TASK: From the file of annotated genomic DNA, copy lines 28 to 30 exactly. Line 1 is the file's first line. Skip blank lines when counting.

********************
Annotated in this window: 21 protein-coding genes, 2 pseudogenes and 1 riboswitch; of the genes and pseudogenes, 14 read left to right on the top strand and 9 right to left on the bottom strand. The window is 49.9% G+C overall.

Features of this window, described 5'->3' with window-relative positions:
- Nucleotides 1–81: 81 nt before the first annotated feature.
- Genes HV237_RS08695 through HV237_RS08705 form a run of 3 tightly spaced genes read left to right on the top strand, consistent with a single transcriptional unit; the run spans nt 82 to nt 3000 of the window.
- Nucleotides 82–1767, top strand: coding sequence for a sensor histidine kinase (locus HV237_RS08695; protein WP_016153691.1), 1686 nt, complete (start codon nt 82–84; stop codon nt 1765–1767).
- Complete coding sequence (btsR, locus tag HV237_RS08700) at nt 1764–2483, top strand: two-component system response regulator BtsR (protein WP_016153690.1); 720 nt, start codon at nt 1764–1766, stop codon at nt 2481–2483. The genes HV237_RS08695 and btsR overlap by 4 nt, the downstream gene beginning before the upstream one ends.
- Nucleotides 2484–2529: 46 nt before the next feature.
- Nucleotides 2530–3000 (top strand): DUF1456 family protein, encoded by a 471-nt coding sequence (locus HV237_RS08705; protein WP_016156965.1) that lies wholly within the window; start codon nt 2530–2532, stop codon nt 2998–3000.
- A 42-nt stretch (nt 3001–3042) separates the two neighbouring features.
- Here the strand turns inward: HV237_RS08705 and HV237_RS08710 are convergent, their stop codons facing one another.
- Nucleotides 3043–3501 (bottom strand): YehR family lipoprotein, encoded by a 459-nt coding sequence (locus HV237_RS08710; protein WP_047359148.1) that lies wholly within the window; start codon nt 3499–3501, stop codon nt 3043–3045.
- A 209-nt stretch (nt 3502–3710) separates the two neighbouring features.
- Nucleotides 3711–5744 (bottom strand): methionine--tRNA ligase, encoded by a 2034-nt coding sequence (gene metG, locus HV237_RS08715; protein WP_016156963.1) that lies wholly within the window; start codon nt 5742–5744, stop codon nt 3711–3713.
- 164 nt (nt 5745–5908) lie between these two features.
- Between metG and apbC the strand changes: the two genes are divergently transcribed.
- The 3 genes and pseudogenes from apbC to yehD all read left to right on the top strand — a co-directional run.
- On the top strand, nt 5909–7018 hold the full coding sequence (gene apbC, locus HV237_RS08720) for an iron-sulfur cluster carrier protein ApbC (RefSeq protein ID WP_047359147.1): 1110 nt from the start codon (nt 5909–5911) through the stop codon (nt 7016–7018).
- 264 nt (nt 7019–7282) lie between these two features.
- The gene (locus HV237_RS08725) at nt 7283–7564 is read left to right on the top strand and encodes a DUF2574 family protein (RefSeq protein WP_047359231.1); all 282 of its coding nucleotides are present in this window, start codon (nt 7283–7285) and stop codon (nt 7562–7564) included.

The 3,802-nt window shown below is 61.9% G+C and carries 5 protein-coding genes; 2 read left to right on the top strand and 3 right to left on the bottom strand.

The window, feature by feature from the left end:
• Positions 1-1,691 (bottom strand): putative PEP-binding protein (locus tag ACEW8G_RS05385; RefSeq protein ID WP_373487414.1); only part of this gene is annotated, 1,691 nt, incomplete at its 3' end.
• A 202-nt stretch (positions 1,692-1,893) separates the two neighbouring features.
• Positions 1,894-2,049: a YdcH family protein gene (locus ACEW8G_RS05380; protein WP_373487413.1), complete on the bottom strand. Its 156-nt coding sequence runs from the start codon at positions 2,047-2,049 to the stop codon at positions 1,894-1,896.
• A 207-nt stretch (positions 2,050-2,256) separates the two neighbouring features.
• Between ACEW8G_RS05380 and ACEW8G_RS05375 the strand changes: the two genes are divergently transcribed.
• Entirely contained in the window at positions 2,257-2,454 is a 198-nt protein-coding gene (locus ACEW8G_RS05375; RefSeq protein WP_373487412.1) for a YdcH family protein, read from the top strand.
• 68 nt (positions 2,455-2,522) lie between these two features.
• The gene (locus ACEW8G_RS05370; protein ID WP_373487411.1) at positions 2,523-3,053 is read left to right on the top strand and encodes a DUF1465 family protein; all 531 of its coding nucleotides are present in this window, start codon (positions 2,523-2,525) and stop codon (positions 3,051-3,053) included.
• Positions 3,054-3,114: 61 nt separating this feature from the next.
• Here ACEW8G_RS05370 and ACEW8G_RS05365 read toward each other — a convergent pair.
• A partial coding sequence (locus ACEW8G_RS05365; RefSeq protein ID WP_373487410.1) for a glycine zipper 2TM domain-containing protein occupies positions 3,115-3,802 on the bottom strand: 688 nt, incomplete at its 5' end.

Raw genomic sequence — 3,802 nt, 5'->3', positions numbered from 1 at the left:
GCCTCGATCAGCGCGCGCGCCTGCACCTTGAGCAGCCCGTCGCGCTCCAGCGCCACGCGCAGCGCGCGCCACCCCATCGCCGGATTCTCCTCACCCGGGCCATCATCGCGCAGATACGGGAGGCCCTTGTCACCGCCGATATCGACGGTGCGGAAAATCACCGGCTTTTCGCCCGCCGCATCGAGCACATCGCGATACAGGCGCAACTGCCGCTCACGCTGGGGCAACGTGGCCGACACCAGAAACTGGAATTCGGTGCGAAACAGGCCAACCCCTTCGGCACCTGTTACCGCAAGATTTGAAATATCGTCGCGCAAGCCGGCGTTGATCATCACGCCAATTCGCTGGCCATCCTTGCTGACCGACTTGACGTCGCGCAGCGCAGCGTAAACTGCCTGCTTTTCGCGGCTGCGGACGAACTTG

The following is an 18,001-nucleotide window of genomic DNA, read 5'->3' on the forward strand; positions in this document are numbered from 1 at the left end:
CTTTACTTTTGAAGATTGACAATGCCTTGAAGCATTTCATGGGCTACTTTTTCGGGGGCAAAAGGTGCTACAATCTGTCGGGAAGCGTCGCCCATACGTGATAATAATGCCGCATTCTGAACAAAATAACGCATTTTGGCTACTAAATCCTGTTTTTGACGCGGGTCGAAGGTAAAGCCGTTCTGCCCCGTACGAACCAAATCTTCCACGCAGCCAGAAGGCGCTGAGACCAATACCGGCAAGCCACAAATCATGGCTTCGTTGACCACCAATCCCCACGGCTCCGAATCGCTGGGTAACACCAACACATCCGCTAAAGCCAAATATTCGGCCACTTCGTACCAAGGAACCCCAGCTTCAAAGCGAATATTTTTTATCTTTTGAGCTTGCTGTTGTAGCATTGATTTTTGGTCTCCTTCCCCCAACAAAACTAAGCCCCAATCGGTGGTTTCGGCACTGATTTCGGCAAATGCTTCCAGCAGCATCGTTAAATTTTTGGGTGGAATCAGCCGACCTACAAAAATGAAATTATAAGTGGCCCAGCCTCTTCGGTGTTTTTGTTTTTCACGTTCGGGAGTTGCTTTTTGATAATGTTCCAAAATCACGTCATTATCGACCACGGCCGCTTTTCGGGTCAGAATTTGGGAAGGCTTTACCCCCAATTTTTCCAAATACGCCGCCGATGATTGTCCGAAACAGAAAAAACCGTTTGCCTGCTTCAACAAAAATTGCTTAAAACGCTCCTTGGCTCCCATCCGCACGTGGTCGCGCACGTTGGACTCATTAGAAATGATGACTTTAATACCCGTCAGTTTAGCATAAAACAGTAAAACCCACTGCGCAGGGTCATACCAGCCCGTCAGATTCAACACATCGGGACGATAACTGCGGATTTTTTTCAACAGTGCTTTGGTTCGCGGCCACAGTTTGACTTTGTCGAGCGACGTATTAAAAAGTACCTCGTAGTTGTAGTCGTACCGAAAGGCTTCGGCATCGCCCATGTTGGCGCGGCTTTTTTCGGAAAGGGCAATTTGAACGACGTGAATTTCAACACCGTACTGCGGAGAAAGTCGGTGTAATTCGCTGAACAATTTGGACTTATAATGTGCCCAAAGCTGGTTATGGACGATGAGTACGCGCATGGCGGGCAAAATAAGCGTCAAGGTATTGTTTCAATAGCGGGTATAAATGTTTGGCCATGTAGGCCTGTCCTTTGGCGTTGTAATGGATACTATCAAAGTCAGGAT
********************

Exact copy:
• 68 nt (positions 2,455-2,522) lie between these two features.
• The gene (locus ACEW8G_RS05370; protein ID WP_373487411.1) at positions 2,523-3,053 is read left to right on the top strand and encodes a DUF1465 family protein; all 531 of its coding nucleotides are present in this window, start codon (positions 2,523-2,525) and stop codon (positions 3,051-3,053) included.
• Positions 3,054-3,114: 61 nt separating this feature from the next.